State versus Oscar Pistorius: A new breed of reality TV

2014-03-02 14:00

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The Oscar Pistorius trial is like a new breed of reality TV, one with uncanny parallels to the OJ Simpson? trial, write Natasha Joseph and Charl Blignaut.

Plug the words ‘OJ Simpson Bronco’ into Google and the first result is for a video on YouTube.

Today, that’s unremarkable. In 1994, though, YouTube did not exist and the notion of a viral video – or tweet, meme or Facebook post – belonged in science fiction.

Back then, the idea of sitting in front of your TV set avidly watching a bulky white SUV driving at the speed limit on a busy American highway would probably have struck most people as faintly ridiculous.

But watch they did, in their millions, as OJ “The Juice” Simpson, an American football star, began his inexorable fall from grace in the back of a Ford Bronco and then in a packed courtroom, beamed live to the nation.

The moment that Bronco hit the freeway, trailed by a news helicopter, TV in America changed for good.

The “trial of the century” marked the rise of reality TV and the death of daytime soapies. Reality became more interesting than fiction.

There’s a reason crime and courtroom dramas are so common on our TV screens and it’s about the stakes: life and death, incarceration and freedom.

Now South Africa has its own reality courtroom drama and the parallels between OJ and Oscar are easy to find.

Two sportsmen and national treasures who had risen against the odds (Simpson was born poor and wore braces on his legs until he was five; Pistorius was well off, but disabled).

Two beautiful blonde women. Spatters of blood.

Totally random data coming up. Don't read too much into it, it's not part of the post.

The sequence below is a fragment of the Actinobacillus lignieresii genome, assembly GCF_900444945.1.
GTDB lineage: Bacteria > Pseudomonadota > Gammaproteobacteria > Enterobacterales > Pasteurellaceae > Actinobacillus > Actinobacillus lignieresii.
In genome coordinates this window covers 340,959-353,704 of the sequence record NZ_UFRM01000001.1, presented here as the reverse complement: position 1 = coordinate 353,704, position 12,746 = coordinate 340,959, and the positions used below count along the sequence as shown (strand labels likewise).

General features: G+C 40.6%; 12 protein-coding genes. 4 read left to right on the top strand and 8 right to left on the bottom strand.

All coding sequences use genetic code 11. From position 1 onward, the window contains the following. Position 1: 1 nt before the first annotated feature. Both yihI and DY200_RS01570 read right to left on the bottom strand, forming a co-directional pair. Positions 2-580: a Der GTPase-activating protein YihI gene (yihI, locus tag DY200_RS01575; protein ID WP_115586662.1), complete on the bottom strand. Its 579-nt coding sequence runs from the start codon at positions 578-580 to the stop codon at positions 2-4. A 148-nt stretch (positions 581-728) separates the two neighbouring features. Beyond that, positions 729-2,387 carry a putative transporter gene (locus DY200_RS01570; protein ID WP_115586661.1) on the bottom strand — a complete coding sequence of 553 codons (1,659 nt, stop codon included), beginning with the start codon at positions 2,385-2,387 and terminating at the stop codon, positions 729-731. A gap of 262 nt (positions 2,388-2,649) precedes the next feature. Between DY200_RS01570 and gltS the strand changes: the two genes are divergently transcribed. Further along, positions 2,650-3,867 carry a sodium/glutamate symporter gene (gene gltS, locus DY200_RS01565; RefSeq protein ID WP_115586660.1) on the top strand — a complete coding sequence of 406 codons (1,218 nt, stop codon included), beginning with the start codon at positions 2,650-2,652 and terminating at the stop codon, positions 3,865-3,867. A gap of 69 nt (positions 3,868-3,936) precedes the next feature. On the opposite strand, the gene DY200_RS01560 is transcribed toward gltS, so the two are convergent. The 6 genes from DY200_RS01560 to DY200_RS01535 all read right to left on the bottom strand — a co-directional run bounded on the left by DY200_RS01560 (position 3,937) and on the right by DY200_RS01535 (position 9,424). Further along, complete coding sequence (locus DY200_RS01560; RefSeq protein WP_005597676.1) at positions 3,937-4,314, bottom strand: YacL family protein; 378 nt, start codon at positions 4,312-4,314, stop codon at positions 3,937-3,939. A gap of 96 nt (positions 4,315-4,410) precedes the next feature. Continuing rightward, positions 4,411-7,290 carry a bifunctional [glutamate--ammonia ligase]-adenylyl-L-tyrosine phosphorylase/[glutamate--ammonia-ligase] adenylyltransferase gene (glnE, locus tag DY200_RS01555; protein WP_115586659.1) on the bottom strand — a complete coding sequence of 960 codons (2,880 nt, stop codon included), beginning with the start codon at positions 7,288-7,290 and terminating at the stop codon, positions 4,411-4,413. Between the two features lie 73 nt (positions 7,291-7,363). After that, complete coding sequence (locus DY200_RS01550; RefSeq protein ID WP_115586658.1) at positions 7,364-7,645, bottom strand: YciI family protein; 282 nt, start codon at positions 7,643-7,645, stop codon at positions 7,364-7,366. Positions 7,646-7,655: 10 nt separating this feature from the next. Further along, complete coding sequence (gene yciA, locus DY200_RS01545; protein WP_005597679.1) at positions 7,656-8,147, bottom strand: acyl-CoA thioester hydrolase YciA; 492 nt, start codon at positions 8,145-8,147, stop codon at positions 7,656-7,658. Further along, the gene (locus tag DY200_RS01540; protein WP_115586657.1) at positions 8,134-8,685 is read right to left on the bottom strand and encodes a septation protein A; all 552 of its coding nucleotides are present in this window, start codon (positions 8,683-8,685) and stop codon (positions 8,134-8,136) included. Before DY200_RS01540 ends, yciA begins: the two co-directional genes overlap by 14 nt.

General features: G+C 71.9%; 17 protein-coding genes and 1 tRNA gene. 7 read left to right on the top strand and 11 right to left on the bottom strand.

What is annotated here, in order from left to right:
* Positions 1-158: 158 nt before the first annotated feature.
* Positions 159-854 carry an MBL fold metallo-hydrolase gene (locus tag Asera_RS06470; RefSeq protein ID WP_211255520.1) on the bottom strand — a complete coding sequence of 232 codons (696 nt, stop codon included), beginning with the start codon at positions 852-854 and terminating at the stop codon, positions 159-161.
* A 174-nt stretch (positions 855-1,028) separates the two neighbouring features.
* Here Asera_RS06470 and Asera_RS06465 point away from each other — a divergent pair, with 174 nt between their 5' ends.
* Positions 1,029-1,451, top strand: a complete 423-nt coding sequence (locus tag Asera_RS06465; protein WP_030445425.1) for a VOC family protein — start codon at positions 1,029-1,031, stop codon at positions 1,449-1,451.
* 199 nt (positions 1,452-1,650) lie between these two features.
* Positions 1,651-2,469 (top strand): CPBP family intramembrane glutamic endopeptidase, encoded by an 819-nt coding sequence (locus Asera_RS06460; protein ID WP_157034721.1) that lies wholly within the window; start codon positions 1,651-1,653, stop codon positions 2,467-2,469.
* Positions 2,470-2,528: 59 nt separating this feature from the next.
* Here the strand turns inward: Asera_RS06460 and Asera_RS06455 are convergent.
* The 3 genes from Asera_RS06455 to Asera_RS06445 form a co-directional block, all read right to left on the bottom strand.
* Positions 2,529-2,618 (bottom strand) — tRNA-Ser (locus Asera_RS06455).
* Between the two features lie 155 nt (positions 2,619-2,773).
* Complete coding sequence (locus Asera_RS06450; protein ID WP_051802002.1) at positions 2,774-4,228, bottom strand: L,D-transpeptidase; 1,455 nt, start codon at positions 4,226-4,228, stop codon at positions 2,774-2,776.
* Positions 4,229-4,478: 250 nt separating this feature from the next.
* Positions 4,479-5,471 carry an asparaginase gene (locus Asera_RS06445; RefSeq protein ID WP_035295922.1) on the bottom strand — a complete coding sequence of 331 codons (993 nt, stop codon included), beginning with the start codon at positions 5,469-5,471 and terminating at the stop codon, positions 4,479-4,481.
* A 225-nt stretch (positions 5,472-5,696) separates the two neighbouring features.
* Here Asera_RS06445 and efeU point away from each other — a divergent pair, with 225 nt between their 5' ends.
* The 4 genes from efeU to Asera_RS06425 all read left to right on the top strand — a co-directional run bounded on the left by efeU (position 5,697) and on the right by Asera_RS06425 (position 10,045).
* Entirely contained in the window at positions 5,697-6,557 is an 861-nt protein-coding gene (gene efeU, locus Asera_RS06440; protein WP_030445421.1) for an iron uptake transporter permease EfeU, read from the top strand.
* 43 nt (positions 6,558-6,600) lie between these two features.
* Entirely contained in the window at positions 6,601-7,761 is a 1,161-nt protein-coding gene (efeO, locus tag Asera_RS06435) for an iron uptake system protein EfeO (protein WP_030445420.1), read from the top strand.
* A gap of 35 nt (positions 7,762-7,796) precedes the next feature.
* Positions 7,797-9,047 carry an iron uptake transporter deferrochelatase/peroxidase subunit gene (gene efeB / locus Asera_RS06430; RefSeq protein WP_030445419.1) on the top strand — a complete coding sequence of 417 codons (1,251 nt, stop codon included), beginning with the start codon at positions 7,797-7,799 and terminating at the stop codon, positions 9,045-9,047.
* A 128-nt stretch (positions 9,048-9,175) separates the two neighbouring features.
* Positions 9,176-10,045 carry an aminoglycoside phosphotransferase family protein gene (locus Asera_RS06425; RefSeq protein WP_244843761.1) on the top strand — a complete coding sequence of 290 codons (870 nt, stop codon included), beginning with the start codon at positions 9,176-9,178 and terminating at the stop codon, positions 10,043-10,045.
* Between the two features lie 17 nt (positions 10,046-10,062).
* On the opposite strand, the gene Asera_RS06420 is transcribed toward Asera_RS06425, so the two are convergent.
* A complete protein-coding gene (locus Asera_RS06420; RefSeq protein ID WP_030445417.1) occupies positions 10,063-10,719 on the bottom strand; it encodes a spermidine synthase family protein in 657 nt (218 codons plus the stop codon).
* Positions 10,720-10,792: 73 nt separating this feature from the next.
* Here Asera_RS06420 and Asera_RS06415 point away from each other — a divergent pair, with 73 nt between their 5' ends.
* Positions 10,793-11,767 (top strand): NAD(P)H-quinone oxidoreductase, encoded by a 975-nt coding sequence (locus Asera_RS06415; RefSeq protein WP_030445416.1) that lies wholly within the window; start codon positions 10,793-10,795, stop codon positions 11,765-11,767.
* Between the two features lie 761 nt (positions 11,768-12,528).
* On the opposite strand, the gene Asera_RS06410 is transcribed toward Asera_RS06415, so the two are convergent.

The gritty new reality TV drama retains elements of its soap predecessor: we are addicted to watching people who are richer than us, more beautiful than us and with bigger problems than us.

In pop culture, Oscar was already carefully mythologised. “Half man, half machine,” is the opening line of one of the dozens of new documentaries.

The million-dollar man, champion of the underdog, the human who raced the Arabian stallion in Qatar.

Watching the mythological figure fall from grace is a compelling narrative with ancient storytelling roots.

It’s the human quality of the godlike hero that creates the necessary dramatic tension.

Oscar’s tension between strength and vulnerability defined his image, and it’s probably no accident he chose to pray in court during his bail hearing.

The picture was beamed across the globe: the beast as martyr, as complex, and misunderstood. Simpson was similarly coached by his PR team.

In OJ and in Oscar, there is the hero who is also the victim (of circumstance). But they are heroes who are also villains – the heroine is dead. Beauty and the Beast without the happy ending.

We will all have our own verdicts, of course. We collectively own our national treasures and so we are all entitled to judge them.

OJ’s case said it and so does Oscar’s: you’re the judge – not the judge.

But the judge – the patriarch in the soap – will have the last word. Millions will be glued to the moment Oscar’s verdict is read. In 1995, after an eight-month trial, an estimated 150 million people tuned in to see Simpson found not guilty of murder.

There will be a support cast, of course. People made famous by association.

OJ hit the freeway after spending the night at his friend Robert Kardashian’s house.

Enter the Kardashians.

Who can forget his showboating lawyer, Johnnie Cochran, goading the prosecution into asking his client to put on those infamous gloves – which didn’t fit Simpson’s hands?

The gloves – one found at the scene and the other outside OJ’s home – formed part of the evidence against the athlete.

Cochran’s comment to the jury? “If it doesn’t fit, you must acquit.”

Will we watch spellbound as a showy defence lawyer asks his client to remove the prosthetic legs he wears so the world can see just how vulnerable he is on his stumps?

A beautiful woman left bloodied, broken and, in many ways, forgotten in the shadow of the man behind the gun or knife. Just like in the movies.

OJ Simpson was acquitted but today he’s serving a prison sentence for armed robbery. Oscar Pistorius will, one imagines, be hoping the similarities end as soon as the judge reads her verdict.

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